I unfortunately have little wisdom on the issue, coming from a pastoral and largely supportive background. my wife worked many years in Child Protection and adjudication, but tried not to bring the horror tales home at night. When she even had nights free.
    you are lucky to have done the ‘click’. I remember thinking that even years ago when you first mentioned the issue.
    (I will say, facetiously, that the Reader shows this post’s tease directly over your bike photo from the following article.. Busy and difficult to parse, it’s tempting to ‘see’ everything in the garage-shot as a child-torture device.)

    once again, glad you could make it

    Reply
    1. happierheathen Post author

      πŸ™‚ Thanks!

      Hmmm. Maybe it is a collection of child torture devices. It’s scary in there. There’s no telling what sort of critters they are that one hears moving about after entering, but whatever they are they’re bigger than rodents. And the property is popular with rattlers, as in mid-summer the only surface water in the area is just down the hill from the house. I don’t scare easily, but I really do like to know who’s in the room with me.

      Reply
      1. solberg73

        IDK, my style, like my dad’s would be to adamantly restore the bike, if only to triumphantly re-mount the horse which threw you. My Father took the crumpled wreckage of a home-built plane he’d laboriously constructed, after a disastrous test-flight, and spent two years making it ‘all better’, Took it for a brief reprise spin, then parked it in our hangar. .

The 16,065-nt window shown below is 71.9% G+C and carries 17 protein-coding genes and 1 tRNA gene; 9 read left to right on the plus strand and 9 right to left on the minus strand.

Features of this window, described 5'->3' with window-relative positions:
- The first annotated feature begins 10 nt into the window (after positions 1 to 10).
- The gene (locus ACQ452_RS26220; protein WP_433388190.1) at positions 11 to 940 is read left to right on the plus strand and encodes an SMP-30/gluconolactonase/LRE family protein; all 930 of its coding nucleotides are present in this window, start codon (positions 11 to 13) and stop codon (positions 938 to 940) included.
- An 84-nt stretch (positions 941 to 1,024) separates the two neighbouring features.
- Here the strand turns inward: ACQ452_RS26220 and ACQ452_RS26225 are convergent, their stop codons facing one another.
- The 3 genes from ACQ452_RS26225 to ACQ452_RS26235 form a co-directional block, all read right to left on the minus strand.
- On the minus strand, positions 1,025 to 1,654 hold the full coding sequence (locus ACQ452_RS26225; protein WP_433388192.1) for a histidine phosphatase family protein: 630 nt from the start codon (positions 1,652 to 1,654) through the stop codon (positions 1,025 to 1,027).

Plus/minus budget, of course. My own prize Yamaha 750 is, (I hope) sitting in the basement in PA, awaiting the messiah.

        Reply
  5. axiomatika

    i’m on the fence but more, really, on the side, of free-will. that is, we can decide to end the cycle. i was afraid it would continue with mine, you know, thinking i wouldn’t have any control either because, guess what, that’s what a lot of sociology and psychology textbooks suggested. but i stopped the cycle. i never beat my child with slippers, high heels, slapped her, kicked her, or anything form or corporal punishment. i dunno–maybe you’re right. others might not have it in them to break the cycle.

    Reply
  6. digitalgranny

    All I know is that I was severely abused as a child, from birth on, and the abuse stopped with me. My children were never abused and were raised with manners and self respect for themselves and respect for others.
    They are grown men now in their 40’s and have children of their own who are not abused either. They are nice men and my grandchildren are well manner, and very nice young people also. The youngest grand child is 16 and the oldest 22.

    Reply
    1. happierheathen Post author

      Indeed, the legacy need not live on. I didn’t abuse my children, either. Not that they didn’t sometimes think that I was being a mean old ogre for having stupid rules like keeping a clear path from the bed to the door in case of fire when they’d rather have had the entire floor covered with toys and clothes.

      Reply
  7. g.

    I started reading this yesterday and came back today, wanting to comment because it’s an important discussion. But, honestly, I don’t know what to say. I, too, struggle with the ideas of free will vs nature and genetics. I like to think we can (mostly) choose to work ourselves free of lousy formative experiences, but to be incapable of that often seems to have as much to do with circumstance as character. (Humans are adapters and I think about people who have lived in shitty cycles, surrounded by others playing out the same scenarios and I think, how would you know to change it if you really can’t see there’s anything different?) And that never begins to take into account biology (as with your example of a paranoid schizophrenic).
    So I feel profoundly unqualified to judge.
    But I do think some people do have an innate capacity for self-awareness and the strength to use free will create new circumstances for themselves. And I do believe, if we can see our own flaws, we can (and should feel responsible to) struggle against them–even if we ultimately fail.
    I am heartened by your post, and by the many comments here, that this is happening all the time.
    g.

    Reply